These days I seem to be choosing books by their titles as well as by their authors. And it was a combination of both that drew me to The Rain Before It Falls by Jonathan Coe. I knew of the author, although this is the first book of his that I’ve read and I couldn’t imagine what the title means, which seemed a good enough reason at the time to borrow the book from the library.
I wasn’t disappointed. The Rain Before It Falls is full of description, which for me is a good thing; descriptions of people, places and events. It is a story within a story as Gill discovers family secrets she never knew before, after her aunt Rosamond died. Rosamond left half her property to her cousin’s granddaughter Imogen and half to Gill, but no one knows very much about Imogen or her whereabouts. Rosamond has recorded tapes for Imogen telling her about her mother and grandmother through describing a number of photographs (Imogen is blind) and asked Gill to find her.
It’s a story of tragedy as Rosamond describes the relationship she had with her cousin, Beatrix, who had abandoned her own daughter, Thea and the effects this had on all three of them and subsequently on Imogen. The predominant theme is of the inevitability of impending tragedy, although there are moments when happiness seems within reach. At one point the child Thea states she likes the rain before it falls, even though Rosamond points out to her that there is no such thing. Thea responds that, that is why she likes it, saying,
Something can make you happy can’t it, even if it isn’t real? (page 162)
Gill looks in vain for a pattern that makes sense of their lives but realises that it never existed – it was like the rain before it falls , a ‘figment, a dream, an impossible thing.’ (page 278)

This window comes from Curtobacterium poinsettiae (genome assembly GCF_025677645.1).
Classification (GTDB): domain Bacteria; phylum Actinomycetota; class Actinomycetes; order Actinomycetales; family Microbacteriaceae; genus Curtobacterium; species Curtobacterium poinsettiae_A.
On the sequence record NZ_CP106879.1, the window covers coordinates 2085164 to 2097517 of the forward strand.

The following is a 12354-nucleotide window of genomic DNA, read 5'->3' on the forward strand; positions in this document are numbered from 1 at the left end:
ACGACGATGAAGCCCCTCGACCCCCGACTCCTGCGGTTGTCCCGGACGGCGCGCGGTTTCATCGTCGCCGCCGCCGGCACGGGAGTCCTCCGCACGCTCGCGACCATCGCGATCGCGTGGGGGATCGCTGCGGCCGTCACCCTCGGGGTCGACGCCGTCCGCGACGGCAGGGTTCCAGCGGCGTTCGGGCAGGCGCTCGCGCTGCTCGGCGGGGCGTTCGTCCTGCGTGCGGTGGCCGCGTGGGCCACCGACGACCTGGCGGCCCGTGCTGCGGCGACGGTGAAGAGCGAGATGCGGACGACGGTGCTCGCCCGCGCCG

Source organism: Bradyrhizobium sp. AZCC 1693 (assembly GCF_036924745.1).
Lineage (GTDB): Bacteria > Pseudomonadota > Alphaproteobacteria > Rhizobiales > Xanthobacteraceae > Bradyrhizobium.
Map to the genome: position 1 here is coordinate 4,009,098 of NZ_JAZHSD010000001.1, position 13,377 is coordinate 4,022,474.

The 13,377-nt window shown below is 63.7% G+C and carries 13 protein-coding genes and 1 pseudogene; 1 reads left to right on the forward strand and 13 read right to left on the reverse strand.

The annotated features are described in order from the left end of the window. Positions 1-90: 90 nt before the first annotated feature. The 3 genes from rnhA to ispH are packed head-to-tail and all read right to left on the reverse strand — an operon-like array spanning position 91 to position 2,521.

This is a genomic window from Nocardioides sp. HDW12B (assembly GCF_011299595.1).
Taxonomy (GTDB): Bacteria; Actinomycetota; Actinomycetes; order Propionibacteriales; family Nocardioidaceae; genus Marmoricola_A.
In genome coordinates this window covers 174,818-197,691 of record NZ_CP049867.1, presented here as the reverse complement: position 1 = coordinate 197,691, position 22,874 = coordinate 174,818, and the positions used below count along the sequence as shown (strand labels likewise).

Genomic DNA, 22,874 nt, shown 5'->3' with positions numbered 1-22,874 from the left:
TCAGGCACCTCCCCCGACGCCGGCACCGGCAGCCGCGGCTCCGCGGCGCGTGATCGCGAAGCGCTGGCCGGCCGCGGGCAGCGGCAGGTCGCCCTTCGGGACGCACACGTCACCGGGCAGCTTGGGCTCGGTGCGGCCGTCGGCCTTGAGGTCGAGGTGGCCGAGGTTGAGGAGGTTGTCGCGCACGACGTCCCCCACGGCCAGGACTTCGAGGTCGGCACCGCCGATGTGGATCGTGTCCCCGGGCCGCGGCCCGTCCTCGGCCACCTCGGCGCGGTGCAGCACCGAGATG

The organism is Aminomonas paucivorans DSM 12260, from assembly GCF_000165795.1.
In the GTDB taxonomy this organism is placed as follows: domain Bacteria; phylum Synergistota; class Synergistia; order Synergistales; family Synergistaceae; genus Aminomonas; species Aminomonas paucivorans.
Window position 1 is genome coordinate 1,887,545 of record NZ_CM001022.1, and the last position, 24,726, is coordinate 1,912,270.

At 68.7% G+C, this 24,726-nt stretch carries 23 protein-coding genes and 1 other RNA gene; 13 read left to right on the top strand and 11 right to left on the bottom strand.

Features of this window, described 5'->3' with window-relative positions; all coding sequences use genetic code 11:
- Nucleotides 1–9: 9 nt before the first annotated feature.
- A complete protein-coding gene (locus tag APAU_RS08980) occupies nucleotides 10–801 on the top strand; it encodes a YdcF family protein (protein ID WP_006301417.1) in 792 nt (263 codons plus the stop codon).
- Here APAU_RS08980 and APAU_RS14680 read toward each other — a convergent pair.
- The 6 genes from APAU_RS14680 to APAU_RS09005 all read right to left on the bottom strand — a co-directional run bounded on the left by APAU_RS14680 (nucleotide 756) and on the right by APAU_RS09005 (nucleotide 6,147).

There is much that appealed to me in this book, not least the little philosophical thoughts, such as the reflection on watching children squabble over simple things like where to sit at the dinner table or in the back of the car (so true to life):
Endless, small-minded territorial disputes. You could understand the whole, sorry history of human warfare just by observing their behaviour for half an hour. (page 182)
I also like the references to the novel Gone to Earth. Rosamond and Beatrix were extras when the book was filmed in Much Wenlock near to their family home in 1950. Rosamond describes the book as
… an overheated rustic melodrama … the story of an ignorant country girl who marries the village chaplain but meanwhile gets caught up in a torrid affair with the local squire, while quite sensibly preferring her pet fox to either of them. … at the time I loved it, for being rooted in the Shropshire landscape, saturated with the colours and contours of its hills and the author’s feeling for nature is still what I remember best. (page 102)
I too, had read and loved Gone to Earth by Mary Webb, many times as a young teenager, completely absorbed in the story and loving its descriptions of the countryside. I’ll read it again one day.